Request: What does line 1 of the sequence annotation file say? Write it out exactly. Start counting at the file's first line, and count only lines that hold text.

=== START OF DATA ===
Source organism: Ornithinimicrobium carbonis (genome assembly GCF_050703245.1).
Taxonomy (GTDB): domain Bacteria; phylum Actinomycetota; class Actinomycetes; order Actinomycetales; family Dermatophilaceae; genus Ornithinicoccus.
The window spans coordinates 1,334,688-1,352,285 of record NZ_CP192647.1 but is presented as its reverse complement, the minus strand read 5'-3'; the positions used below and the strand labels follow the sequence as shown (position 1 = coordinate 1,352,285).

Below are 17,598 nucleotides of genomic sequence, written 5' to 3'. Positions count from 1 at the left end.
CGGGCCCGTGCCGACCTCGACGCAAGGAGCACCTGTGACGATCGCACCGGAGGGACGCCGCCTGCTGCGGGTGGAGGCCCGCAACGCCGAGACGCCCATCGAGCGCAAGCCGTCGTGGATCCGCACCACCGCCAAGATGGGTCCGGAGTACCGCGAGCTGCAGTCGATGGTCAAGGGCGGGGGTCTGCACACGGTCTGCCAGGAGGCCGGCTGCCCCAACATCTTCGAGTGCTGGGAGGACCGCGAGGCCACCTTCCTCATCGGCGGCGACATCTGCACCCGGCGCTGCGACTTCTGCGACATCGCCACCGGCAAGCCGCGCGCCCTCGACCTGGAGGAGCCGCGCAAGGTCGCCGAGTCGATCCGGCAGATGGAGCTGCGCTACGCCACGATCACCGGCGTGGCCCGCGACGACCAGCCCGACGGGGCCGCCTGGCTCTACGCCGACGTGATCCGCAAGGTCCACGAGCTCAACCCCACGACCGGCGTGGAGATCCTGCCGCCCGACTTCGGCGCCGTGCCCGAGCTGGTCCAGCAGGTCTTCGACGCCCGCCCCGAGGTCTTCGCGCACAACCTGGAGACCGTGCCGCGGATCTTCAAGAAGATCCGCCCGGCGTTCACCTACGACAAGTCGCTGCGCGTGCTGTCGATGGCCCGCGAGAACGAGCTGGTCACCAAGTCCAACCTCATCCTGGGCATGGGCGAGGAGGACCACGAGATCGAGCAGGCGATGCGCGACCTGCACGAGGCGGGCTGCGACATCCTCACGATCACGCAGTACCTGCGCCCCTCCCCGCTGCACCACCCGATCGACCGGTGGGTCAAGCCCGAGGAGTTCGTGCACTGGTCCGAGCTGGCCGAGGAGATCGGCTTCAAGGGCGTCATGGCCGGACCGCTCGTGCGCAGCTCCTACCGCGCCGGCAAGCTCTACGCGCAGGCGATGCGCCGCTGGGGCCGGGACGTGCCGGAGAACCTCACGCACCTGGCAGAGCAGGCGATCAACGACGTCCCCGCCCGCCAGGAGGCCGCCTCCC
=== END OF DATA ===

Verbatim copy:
Source organism: Ornithinimicrobium carbonis (genome assembly GCF_050703245.1).